302 0.27 .192 0.50 0.0 31.0 12.383 0.0 50.60 2.428 0.35 4.2 1min 5.224 0.25 1.224 0.355 0.0 21.171 0.00 3.00 2.80 3.0 80.75 6.0 TABLE 4: Numerical values for vibration acceleration in the transverse.5 h 1.70 2.35 3.855 1.675 0.8 15.5 16.19 1. or ay direction (foot-to-chest or side to side) (see figure 2).90 1.32 1.50 0.00 10.135 0.50 3.67 0.315 0.315 0.25 1.24 2.28 0.0 20.0 2.80 25min 3.55 4.36 2.224 0.25 1.25 1.60 7.65 2.80 1.60 2.0 Industrial Health Division JKKP /.0 80.28 5.95 0.50 5.53 0.45 0.0 12.12 2.67 0.56 0.90 2.80 2.0 63.80 3.75 6.30 8.30 6.50 5.65 3.0 25.5 3.0 24 h 0.14 0.224 0.0 12.765 0.5 33.50 11.355 0.5 45.5 3.6 13.50 2.0 1.18 1.25 1.12 2.14 0.70 2.50 0.32 1.40 1.36 3.70 8.15 4.00 Acceleration.239 0.60 7.75 4.85 0.0 20.5 16. a z .90 1.0 18.00 11.12 1.40 1.5 15.14 0.2 14.0 16min 1.135 0.18 1.302 0.50 3.50 4.50 9.55 3.50 0.50 5.55 3.00 2.50 1.2 14.80 1.00 11.12 1.00 3.50 3.15 2.71 0.53 1.56 0.50 5.35 4.85 1.955 1.40 0.212 0.75 3.80 2.50 0.90 0.65 3.0 25.71 2.06 1.10 1h 2.00 10.355 0.60 7.24 2.3 17.30 2.18 1.40 0.80 0.53 0.5 16.18 0.18 0.0 37.2 14.00 16 h 0.56 0.70 8.80 1.00 2.6 30.0 10.06 1.12 2.0 50. m/s2 Exposure Times 4h 1.60 5.80 3.80 2.192 0.50 0.71 0.00 6.40 16 h 0.70 3.25 5.5 h 0.50 3.71 0.63 0.7 60.26 1.0 6.16 0..80 2.10 0.5 40.0 20.00 0.224 0.00 4.00 6.50 9.315 0.55 4.0 16min 4.0 20.23 0.00 1.125 0.45 0.54 0.25 0.85 1.55 4.280 0.75 0.12 2.0 50.0 25.24 2.10 0.3 8.90 2.18 1.30 6.0 2.12 2.40 0.15 4.0 80.477 0.2 26.0 5.0 31.315 0.0 31. 10.80 1.338 0.6 2.00 1.135 0.10 9.0 19.12 1.25 1.80 2.0 22.00 1.80 2.00 7.0 31.50 11.85 0.0 23.00 11. Values define the TLV in terms of rms value pure (sinusoidal) single frequency vibration or of rms value in one-third-octave band for distributed vibration.4 28.60 2.35 4.55 4.24 2.50 5.15 2.00 2.14 0.20 0.56 0.383 0.00 2.270 0.0 5.10 9.25 1.40 1.30 8.60 2.40 8h 0.75 4.71 0.50 1.60 7. Values define the TLV in terms of rms value pure (sinusoidal) single frequency vibration or of rms value in one-third-octave band for distributed vibration.15 4.50.45 0.22 0.135 0.71 0.0 18.10 9.00 2.24 2.50 1.70 1.5 16.192 0.90 1.10 9.40 1.20 5.80 2.00 5.27 0.36 3.0 1min 2.3 8.15 4.355 0.15 Acceleration.85 0.00 5.80 3.5 25min 1.90 1.0 1h 0.50 10.38 4.355 0.0 21.06 0.28 0.5 40.0 2.00 6.0 10.80 3.53 0.12 2.50 1.605 0.63 0.12 1.0 63.06 1.192 0.80 1.0 20.6 13.00 10.50 1.30 8.00 2.25 1.355 0.6 2.53 0.71 0. (Adapted from ISO 2631) Frequency Hz 1.15 4.55 4.5 40.315 0.0 25.80 1.0 12.50 0.85 0.00 5.25 3. direction (foot-to-head direction) (see figure 1).50 3.12 1.0 6.16 0.63 0.00 1.00 2.90 1.355 0.60 0.10 0.5 40.45 0.91 8h 0.12 1.0 63.60 7.80 2. a x.0 50.25 1.00 3.2 17.71 0. m/s2 Exposure Times 4h 0.00 7.10 0.25 5.50 1.212 0.63 0.Occupational Vibration TABLE 3: Numerical values for vibration acceleration in the longitudinal.65 3.32 1.35 1.0 24 h 0.12 2.0 12.25 0.35 2.0 1.224 0.00 2.338 0.15 4. (Adapted from ISO 2631) Frequency Hz 1.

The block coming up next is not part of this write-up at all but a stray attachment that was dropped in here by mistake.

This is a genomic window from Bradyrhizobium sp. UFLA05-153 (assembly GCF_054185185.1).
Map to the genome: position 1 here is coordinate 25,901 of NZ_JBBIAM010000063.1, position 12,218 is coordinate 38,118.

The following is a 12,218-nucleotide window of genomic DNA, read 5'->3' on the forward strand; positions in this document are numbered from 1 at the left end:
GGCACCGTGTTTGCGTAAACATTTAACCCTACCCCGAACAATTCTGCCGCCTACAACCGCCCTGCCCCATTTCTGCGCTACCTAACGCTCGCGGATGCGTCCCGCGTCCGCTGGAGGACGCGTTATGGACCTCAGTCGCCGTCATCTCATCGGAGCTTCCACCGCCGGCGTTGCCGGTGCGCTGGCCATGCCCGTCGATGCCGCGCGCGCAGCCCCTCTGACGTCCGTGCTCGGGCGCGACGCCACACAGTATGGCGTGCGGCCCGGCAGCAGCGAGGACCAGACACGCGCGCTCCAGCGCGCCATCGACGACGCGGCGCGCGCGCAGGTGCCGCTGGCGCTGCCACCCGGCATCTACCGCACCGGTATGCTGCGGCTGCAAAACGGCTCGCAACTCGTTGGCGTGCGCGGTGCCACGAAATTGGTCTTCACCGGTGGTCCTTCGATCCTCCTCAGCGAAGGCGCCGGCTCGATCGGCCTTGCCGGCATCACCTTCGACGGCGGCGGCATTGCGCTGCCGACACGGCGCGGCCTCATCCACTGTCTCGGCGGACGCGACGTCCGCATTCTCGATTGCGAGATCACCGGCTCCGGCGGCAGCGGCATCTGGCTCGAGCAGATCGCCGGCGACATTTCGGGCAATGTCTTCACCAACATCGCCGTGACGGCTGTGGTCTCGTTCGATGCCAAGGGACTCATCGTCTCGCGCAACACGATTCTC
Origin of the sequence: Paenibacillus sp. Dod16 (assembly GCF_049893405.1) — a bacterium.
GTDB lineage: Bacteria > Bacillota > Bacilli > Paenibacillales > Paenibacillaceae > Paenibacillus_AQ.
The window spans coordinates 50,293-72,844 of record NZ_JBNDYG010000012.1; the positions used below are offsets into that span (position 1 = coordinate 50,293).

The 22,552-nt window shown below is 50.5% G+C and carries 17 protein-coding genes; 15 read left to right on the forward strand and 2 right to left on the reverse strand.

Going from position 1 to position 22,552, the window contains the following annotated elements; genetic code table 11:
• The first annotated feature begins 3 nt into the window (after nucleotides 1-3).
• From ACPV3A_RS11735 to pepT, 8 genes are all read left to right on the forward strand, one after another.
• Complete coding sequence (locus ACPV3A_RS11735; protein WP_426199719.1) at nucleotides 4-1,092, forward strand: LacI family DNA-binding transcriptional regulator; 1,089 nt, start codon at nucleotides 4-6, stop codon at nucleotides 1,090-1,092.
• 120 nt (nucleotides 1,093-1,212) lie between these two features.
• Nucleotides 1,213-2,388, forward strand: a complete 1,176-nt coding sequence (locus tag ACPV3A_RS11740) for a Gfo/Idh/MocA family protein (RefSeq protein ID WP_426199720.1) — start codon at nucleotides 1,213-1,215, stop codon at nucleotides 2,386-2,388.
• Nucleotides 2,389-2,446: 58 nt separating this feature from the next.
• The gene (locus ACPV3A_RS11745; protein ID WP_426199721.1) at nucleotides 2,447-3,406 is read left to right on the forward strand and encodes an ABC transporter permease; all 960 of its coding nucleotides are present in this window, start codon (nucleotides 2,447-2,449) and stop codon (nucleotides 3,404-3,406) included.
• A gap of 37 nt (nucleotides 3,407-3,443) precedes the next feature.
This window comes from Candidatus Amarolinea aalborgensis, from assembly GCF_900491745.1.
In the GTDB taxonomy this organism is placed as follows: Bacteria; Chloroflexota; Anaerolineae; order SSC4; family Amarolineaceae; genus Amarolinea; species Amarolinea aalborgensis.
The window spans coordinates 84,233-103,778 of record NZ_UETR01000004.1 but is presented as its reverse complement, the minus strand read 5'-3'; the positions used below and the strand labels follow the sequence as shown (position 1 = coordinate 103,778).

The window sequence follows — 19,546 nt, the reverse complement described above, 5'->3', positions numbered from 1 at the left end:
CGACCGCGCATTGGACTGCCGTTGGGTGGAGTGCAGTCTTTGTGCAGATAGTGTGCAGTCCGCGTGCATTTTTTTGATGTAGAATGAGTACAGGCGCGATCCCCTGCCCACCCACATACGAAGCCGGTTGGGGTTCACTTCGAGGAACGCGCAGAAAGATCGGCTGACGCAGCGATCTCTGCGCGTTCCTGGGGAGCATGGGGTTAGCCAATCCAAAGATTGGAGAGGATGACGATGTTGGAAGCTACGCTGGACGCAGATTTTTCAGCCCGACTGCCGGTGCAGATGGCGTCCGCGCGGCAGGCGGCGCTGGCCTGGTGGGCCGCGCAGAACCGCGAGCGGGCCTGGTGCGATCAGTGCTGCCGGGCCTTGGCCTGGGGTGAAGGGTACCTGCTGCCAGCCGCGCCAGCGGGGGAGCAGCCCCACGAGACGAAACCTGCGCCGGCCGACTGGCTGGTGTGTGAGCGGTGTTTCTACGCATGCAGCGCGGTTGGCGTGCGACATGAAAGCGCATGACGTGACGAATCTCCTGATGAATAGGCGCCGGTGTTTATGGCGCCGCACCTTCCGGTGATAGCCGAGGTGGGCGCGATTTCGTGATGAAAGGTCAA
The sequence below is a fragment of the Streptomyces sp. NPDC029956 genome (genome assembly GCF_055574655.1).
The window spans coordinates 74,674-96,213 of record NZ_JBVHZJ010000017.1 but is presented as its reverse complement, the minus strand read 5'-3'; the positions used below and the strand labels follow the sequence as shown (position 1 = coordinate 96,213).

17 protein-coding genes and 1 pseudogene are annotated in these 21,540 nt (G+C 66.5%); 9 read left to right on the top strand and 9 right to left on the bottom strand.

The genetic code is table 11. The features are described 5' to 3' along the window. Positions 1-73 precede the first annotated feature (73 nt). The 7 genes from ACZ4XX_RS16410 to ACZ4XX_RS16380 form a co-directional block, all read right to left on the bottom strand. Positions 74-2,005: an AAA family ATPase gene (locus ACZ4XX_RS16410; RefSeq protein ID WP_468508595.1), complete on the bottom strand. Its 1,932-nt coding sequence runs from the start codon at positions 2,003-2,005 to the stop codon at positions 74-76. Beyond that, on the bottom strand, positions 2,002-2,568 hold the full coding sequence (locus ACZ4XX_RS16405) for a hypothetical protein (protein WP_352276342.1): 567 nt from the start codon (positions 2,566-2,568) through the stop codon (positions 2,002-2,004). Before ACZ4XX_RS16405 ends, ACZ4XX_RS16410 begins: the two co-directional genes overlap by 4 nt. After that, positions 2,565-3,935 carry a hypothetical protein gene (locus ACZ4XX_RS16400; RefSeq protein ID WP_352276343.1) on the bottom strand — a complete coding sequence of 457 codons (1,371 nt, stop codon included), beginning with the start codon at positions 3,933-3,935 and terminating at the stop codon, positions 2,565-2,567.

the combined motion of all three axes could be greater than any one component and could possibly affect vehicle operator performance.29 . a1/3 octave band (1 to 80 Hz) vibration frequency spectrum analysis using a FFT analyser is required for comparison to figure 3.Occupational Vibration iii) For each measurement axis.. For the X axis (analogous equations and definitions apply to the Y and Z axis).3 octave band frequency from 1 to 80 Hz 6. iv) 5) The total weighted rms acceleration for each axis can be calculated using equation 1 below with the appropriate axis weighting factors taken from table 5.Equation 1 = total weighted rms acceleration for the X axis = weighted factors for the X axis each 1/3 octave band frequency from 1 to 80 Hz (Table 5) = rms acceleration value for the X axis spectrum at each 1. as appropriate. If the vibration axes have similar acceleration magnitudes as determined by equation 1. Awt: Awt = √ (1.Equation 2 The factor of 1. Each of the component result determined by equation 1 may be used in equation 2 to find the resultant overall weighted total rms acceleration.4Awy)2 + (Awz)2 ----. the equation is: Awt = √ Σ(WfxAfx)2 Where: Awt Wfx Afx -----.5m/s2 as an action level for an 8 hour per day overall weighted total rms acceleration. Industrial Health Division JKKP /. The European Commission (EC) recommendeds 0.4Awx)2 + (1. and determines the permissible exposure. the TLV is exceeded for that exposure time.4 multiplying the X and Y total weighted rms acceleration values is the ratio of the values of the longitudinal and transverse curves of the equal response in the most sensitive human response ranges. The axis with the highest spectral peak intersecting the curve with the shortest exposure time dominates. If the rms acceleration of any of the spectral peaks equals or exceeds the values shown in figure 3 or figure 4 for the relevant time periods.